These current arrangements put considerable stress on the motor and with the result expensive specialised motors have to be provided which are often of considerable size. In order to provide for different grinding rates and materials the motors also have to be of two or variable speed, again increasing their expense.

It is an object of the present invention to provide an improved vibratory machine which mitigates against at least some of the above mentioned disadvantages.

From one aspect the invention consists in a vibratory machine including a vibratable element, means for mounting the element for vibratory movement in a plane, actuating means for imparting said vibratory movement to the element, a motor for driving the actuating means and flexible drive means for drivingly connecting the motor and the actuating. means.

In a preferred embodiment, the machine includes a frame, and the motor is mounted on the frame remote from the mounting means, which itself resiliently mounts the element on the frame. Conveniently the motor is placed below the vibratory element and displaced from the actuating means.

The actuating means may comprise a rotatable shaft having an eccentric mass fixed thereto and the shaft may be mounted on the element such that radial movements of the shaft induced by the eccentric mass are transmitted to the element. The eccentric mass may comprise a plurality of relatively moveable segments which can be locked together in a plurality of positions such that the relative positions of the segments determine the amplitude of the radial movements of the shaft for a given rotational speed of the shaft. For example, at least one segment may be fixed to the shaft and another may be rotationally mounted on the shaft. In that case, one of the segments may be provided with a plurality of apertures for lockingly receiving a pin or the like which is itself attached to another segment.

The vibratory element may carry a chamber which can be clamped thereto by a toggle mechanism the toggle mechanism being formed such that in its clamping position the lever of the toggle mechanism has passed through the toggle centre.

From another aspect the invention consists in a vibratory machine, including a vibratable element for vibratory movement in a plane, a shaft rotatably mounted on the element, an eccentric mass fixed to the shaft and means for rotating the shaft, the arrangement being such that when the shaft is rotated the eccentric mass induces radial movement of the shaft which is transmitted to the vibratable element.

The eccentric mass may be made up of a plurality of segments as set out above

From another aspect the invention includes a vibratory machine having a chamber and a vibratable element and further including a toggle clamping mechanism for clamping the chamber to the element, the toggle mechanism being so constructed that the operating lever passes through the toggle centre when moved into its operating position.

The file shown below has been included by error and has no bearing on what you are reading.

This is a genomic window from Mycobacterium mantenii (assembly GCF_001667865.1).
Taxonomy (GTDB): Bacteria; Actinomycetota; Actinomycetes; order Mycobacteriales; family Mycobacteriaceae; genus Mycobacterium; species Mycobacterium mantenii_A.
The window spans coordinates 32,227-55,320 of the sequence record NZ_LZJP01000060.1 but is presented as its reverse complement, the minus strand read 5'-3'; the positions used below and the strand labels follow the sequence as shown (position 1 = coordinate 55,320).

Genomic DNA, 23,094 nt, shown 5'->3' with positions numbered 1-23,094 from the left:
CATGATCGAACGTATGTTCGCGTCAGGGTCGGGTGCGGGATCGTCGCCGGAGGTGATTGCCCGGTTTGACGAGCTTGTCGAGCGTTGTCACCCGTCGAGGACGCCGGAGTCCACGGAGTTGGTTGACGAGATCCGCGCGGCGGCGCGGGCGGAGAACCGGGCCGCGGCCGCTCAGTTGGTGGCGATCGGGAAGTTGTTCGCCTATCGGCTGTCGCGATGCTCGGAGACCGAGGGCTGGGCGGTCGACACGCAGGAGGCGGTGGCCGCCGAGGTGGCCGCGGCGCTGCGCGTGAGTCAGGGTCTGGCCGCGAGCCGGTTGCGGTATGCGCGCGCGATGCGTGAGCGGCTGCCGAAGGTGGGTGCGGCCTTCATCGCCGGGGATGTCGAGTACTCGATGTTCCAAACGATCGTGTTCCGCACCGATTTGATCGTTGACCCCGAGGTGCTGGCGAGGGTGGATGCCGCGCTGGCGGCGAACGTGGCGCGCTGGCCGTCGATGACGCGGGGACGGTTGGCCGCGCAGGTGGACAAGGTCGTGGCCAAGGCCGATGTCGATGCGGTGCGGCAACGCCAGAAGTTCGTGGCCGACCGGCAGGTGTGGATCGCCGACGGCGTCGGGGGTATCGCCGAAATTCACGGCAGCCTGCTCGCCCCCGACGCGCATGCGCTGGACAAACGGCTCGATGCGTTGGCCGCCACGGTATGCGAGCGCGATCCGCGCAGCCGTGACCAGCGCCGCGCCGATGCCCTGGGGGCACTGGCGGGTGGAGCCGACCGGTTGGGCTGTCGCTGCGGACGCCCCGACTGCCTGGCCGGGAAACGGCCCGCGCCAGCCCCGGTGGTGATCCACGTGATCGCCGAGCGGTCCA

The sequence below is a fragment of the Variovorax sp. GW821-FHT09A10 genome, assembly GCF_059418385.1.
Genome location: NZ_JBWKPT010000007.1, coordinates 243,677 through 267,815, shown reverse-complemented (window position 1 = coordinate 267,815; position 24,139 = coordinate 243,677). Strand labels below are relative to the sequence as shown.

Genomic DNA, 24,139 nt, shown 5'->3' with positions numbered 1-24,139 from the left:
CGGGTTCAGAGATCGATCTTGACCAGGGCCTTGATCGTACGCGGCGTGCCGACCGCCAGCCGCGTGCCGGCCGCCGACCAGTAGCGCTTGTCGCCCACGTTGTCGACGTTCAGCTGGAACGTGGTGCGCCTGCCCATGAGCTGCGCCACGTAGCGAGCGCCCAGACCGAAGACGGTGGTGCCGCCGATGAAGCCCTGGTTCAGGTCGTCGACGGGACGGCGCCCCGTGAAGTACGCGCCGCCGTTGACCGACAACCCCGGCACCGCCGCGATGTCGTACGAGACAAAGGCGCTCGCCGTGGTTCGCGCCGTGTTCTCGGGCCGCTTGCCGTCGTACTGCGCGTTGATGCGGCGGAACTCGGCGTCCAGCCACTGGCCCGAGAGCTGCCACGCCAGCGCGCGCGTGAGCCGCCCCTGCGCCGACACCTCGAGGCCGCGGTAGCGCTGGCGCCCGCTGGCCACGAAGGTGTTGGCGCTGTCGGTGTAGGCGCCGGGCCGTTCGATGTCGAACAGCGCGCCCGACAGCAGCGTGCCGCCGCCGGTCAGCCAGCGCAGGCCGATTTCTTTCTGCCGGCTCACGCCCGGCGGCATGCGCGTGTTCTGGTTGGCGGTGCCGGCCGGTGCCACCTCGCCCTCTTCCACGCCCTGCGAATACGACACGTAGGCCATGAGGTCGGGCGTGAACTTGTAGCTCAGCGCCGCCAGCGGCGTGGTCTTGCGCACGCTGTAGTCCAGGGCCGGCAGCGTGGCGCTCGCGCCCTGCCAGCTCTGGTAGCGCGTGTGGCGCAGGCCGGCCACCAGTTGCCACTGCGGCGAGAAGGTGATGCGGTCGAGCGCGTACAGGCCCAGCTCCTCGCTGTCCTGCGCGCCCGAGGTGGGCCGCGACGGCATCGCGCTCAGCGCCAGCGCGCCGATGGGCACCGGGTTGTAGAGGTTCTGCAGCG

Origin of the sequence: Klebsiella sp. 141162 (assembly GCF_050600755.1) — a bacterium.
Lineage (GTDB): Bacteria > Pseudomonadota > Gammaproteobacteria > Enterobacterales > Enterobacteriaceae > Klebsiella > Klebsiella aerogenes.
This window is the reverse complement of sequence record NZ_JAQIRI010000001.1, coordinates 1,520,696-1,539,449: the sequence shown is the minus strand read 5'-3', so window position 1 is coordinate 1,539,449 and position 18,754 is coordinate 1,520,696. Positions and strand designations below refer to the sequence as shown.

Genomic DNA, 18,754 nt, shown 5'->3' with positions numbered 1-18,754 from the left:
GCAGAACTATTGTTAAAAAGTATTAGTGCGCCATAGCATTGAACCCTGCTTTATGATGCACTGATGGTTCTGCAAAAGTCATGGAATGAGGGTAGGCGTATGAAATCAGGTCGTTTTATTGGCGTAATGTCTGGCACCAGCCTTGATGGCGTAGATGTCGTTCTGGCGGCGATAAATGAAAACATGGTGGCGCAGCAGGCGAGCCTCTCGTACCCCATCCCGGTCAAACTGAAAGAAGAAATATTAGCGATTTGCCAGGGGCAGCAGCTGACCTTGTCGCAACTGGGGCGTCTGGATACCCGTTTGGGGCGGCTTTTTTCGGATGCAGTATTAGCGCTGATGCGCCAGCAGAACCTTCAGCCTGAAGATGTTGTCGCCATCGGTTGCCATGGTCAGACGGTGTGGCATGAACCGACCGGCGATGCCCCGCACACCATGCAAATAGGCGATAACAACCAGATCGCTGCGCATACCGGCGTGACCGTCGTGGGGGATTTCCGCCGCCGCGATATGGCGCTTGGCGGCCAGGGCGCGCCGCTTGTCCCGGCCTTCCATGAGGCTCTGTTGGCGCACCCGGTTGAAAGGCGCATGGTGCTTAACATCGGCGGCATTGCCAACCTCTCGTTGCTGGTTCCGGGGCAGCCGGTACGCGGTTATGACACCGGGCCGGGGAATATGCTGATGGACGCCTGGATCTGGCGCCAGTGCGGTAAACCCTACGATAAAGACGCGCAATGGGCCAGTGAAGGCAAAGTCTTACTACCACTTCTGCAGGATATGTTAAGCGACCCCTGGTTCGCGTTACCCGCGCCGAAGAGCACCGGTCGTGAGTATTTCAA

Although the invention has been described above it will be appreciated that it includes any inventive combination of the features set out above or in the following description.

The invention may be performed in a number of ways, and their specific embodiment will now be described, by way of example, with reference to the accompanying drawings in which:

FIG. 1 is a plan view of a vibratory machine;

FIG. 2 is a part sectional view along the line II--II;

FIG. 3 is an enlarged detailed view of the eccentric weights of the machine of FIGS. 1 and 2; and

FIG. 4 is an enlarged view of the weights, illustrating a method of adjustment.

A vibratory machine generally indicated at 10 comprises a frame 11, a motor 12, a vibratory unit 13, connected to the motor 12 by a flexible drive 14 and a cover 15 to provide access to the vibratory unit 13.

The vibratory unit 13 has a vibratable plate or element 16 which is mounted on the frame 11 by means of an annular support plate 17 and spaced springs 18. The plate 16 carries a grinding or work chamber 19 on its upper face by means of a rubber buffer 20. It also carries a toggle mechanism 21 for clamping the chamber 19 to the plate 16 during operation of the machine. A casing 22 is attached to the lower face of the plate 16 and encloses a shaft 23 which is rotatably mounted therein by bearings 24 whose outer races are fixed to the plate 16 either directly or via the casing 22. Eccentric weights 25,26 are carried on the shaft in a manner which will be described in more detail below. The shaft is drivingly connected to the motor 12 by the drive 14.

In use, the. motor 12 rotates the shaft 23 causing the shaft to move around the centre line 27 of the machine due to the eccentric weights 25,26 mounted thereon. This movement is transmitted to the plate 16 through the bearings 24 and hence to the chamber 19. The springs 18 are chosen such that they substantially restrict the vibratory movement to the plane of the plate 16 and this is particularly advantageous in certain grinding operations where movement perpendicular to this plane can be extremely damaging.